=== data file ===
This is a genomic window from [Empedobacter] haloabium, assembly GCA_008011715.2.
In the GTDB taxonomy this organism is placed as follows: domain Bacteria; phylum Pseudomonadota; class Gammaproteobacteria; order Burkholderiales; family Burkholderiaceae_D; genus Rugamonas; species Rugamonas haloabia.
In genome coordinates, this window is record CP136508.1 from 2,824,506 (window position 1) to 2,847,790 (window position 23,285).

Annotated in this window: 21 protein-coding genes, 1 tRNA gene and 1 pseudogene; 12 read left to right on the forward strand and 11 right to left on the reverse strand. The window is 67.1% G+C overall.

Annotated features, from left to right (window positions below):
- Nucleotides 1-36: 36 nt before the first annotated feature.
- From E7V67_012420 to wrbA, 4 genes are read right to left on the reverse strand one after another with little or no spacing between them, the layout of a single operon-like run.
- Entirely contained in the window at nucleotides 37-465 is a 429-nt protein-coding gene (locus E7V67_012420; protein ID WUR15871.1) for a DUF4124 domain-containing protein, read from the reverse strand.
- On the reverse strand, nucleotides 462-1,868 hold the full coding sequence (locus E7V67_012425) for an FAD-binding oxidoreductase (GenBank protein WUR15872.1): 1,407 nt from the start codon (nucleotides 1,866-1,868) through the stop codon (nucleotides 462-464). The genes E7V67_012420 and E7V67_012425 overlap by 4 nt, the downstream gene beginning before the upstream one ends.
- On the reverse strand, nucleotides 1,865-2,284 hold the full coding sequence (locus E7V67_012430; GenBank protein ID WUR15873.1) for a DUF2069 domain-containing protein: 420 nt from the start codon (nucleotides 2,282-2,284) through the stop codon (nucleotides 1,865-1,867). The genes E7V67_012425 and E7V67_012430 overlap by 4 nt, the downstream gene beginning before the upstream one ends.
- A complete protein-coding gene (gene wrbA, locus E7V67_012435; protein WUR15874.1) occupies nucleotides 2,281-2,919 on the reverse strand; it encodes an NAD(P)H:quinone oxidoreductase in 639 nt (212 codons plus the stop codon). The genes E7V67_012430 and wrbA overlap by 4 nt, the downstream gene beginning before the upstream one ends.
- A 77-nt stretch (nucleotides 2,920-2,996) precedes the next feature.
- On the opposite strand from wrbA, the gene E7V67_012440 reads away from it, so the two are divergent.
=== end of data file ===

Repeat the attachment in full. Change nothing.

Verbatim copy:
This is a genomic window from [Empedobacter] haloabium, assembly GCA_008011715.2.
In the GTDB taxonomy this organism is placed as follows: domain Bacteria; phylum Pseudomonadota; class Gammaproteobacteria; order Burkholderiales; family Burkholderiaceae_D; genus Rugamonas; species Rugamonas haloabia.
In genome coordinates, this window is record CP136508.1 from 2,824,506 (window position 1) to 2,847,790 (window position 23,285).

Annotated in this window: 21 protein-coding genes, 1 tRNA gene and 1 pseudogene; 12 read left to right on the forward strand and 11 right to left on the reverse strand. The window is 67.1% G+C overall.

Annotated features, from left to right (window positions below):
- Nucleotides 1-36: 36 nt before the first annotated feature.
- From E7V67_012420 to wrbA, 4 genes are read right to left on the reverse strand one after another with little or no spacing between them, the layout of a single operon-like run.
- Entirely contained in the window at nucleotides 37-465 is a 429-nt protein-coding gene (locus E7V67_012420; protein ID WUR15871.1) for a DUF4124 domain-containing protein, read from the reverse strand.
- On the reverse strand, nucleotides 462-1,868 hold the full coding sequence (locus E7V67_012425) for an FAD-binding oxidoreductase (GenBank protein WUR15872.1): 1,407 nt from the start codon (nucleotides 1,866-1,868) through the stop codon (nucleotides 462-464). The genes E7V67_012420 and E7V67_012425 overlap by 4 nt, the downstream gene beginning before the upstream one ends.
- On the reverse strand, nucleotides 1,865-2,284 hold the full coding sequence (locus E7V67_012430; GenBank protein ID WUR15873.1) for a DUF2069 domain-containing protein: 420 nt from the start codon (nucleotides 2,282-2,284) through the stop codon (nucleotides 1,865-1,867). The genes E7V67_012425 and E7V67_012430 overlap by 4 nt, the downstream gene beginning before the upstream one ends.
- A complete protein-coding gene (gene wrbA, locus E7V67_012435; protein WUR15874.1) occupies nucleotides 2,281-2,919 on the reverse strand; it encodes an NAD(P)H:quinone oxidoreductase in 639 nt (212 codons plus the stop codon). The genes E7V67_012430 and wrbA overlap by 4 nt, the downstream gene beginning before the upstream one ends.
- A 77-nt stretch (nucleotides 2,920-2,996) precedes the next feature.
- On the opposite strand from wrbA, the gene E7V67_012440 reads away from it, so the two are divergent.